Scott Schnaars is a technology and internet sales, business development and operations professional with a passion for technology, writing & golf. Throughout his career, Scott has held various positions within companies such as Borland, WebEx, Motorola & Yahoo! Currently, Scott is head of sales at Badgeville, the leading behavior management firm, which is a partner of Perficient.
Tell me a little bit about the recent gamification projects you’ve been working on in the healthcare arena.
There are a few of them that we are excited about. At Badgeville, we do a lot of work in both health and general fitness. In the fitness arena, we have projects like Everyday Health and JillianMichaels.com. With these projects, we create gamified experiences that Influence behaviors toward the goal of physical fitness. The success of those projects has been absolutely phenomenal. We are getting people engaged with their fitness experience through logging workouts and logging diets. We then reward users through reputation, access to new content, and discounts on services.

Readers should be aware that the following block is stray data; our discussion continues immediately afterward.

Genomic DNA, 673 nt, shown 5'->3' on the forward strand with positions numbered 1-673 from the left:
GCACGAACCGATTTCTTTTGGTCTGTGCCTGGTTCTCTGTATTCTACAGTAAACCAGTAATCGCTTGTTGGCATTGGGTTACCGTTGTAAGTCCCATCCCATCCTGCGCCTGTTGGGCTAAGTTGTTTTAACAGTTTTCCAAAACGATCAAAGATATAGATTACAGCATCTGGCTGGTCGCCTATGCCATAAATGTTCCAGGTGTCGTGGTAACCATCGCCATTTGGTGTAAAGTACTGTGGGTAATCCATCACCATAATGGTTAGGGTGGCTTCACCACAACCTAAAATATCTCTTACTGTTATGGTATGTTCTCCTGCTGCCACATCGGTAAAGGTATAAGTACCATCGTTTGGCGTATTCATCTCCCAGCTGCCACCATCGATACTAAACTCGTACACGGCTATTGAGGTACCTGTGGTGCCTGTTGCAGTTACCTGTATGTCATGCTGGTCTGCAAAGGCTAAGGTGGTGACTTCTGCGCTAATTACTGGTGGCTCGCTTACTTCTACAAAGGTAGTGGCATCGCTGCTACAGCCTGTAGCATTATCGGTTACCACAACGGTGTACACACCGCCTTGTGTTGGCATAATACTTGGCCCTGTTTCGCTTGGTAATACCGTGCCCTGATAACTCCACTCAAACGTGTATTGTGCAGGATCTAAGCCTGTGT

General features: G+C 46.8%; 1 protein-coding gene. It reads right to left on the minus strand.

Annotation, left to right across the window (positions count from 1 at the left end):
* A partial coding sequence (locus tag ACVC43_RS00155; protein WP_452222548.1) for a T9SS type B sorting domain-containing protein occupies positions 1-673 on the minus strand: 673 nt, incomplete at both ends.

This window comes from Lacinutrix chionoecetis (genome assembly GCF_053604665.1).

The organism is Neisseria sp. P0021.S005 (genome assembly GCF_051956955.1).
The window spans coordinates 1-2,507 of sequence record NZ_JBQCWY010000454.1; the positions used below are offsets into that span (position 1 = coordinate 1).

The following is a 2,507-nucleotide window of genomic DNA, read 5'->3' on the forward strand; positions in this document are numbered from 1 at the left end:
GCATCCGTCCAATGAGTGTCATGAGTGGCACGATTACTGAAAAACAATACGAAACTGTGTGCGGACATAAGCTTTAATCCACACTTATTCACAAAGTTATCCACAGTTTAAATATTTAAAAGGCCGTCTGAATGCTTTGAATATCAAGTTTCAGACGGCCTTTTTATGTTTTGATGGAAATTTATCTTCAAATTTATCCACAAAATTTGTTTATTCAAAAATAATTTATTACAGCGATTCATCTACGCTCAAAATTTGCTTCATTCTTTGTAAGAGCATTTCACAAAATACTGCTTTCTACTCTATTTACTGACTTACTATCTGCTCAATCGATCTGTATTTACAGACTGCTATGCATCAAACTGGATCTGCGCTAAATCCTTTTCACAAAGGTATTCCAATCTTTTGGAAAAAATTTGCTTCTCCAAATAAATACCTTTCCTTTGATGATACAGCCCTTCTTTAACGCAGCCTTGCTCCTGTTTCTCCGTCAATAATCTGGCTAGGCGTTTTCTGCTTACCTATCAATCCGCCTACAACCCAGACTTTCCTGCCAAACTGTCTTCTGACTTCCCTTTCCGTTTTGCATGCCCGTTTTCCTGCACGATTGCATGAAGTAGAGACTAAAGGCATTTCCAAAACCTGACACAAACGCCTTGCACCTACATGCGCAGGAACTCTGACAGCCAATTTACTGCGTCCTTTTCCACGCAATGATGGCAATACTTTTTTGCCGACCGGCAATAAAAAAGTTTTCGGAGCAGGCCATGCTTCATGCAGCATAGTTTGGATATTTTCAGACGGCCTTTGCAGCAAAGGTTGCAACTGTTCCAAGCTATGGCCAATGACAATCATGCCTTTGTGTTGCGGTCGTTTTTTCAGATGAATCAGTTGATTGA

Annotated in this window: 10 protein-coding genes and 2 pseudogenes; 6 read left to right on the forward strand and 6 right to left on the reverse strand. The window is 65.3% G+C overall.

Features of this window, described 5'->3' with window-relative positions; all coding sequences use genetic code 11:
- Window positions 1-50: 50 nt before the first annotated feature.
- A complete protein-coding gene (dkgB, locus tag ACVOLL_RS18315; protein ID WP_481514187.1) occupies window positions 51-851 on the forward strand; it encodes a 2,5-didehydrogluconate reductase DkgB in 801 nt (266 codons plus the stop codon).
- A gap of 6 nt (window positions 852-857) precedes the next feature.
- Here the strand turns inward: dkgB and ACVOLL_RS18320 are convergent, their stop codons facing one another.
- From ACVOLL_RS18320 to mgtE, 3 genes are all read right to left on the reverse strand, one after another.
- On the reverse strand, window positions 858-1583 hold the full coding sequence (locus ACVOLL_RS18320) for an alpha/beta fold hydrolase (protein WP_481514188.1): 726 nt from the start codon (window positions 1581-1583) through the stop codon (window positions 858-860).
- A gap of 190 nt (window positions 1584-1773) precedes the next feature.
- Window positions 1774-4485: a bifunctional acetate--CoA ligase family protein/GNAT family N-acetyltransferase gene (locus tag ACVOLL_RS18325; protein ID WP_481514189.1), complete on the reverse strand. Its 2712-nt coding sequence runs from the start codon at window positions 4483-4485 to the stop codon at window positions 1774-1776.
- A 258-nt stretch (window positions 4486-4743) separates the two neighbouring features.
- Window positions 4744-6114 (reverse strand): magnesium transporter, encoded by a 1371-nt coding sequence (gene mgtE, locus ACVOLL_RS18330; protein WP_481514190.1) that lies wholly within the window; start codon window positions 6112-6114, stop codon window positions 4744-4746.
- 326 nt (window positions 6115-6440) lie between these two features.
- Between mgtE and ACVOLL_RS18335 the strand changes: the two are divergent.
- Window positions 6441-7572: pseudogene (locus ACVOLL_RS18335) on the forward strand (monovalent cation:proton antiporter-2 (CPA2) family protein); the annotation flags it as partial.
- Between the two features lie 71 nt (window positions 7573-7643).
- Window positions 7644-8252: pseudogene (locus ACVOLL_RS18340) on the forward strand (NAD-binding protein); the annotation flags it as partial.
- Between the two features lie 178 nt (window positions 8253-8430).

In the more specific healthcare front, we’ve done a couple of exciting projects. One example is AviviaHealth.com, which is a software division of Kaiser Permanente. The application is used by the employees of Kaiser sponsoring companies. Basically, if you are an employee of one of these companies, you have access to this application. Employees use the system to engage with health goals such as smoking cessation, weight management, improved posture, etc. These activities are tracked in the Avivia application, and employees engage in communities that drive collaboration. This has been a successful example of demonstrating how communities can help each member achieve their health goals through support.
What are the first steps a healthcare organization should make when considering a gaming strategy?
An organization should start with their business goals. Sometimes organizations want to dive straight into focusing on behaviors and less on the actual results. This can become difficult when they need to have that practical conversation with the CFO to justify budget. The guidance I give to new customers is to establish goals and understand the metrics that show we are on the right track with those goals; that’s the only way you will actually know that your gamification project is a true success. Once these goals and metrics have been accessed, we then help clients identify the correct behaviors that need to be targeted and how to engage consumers around those behaviors. For example, in the case of AviviaHealth.com, healthy employees are an asset for a company. We came up with a gamified experience that helped those employees to become more healthful as a result.
How does gamification change behavior? How can healthcare organizations use gamification to teach healthy behavior?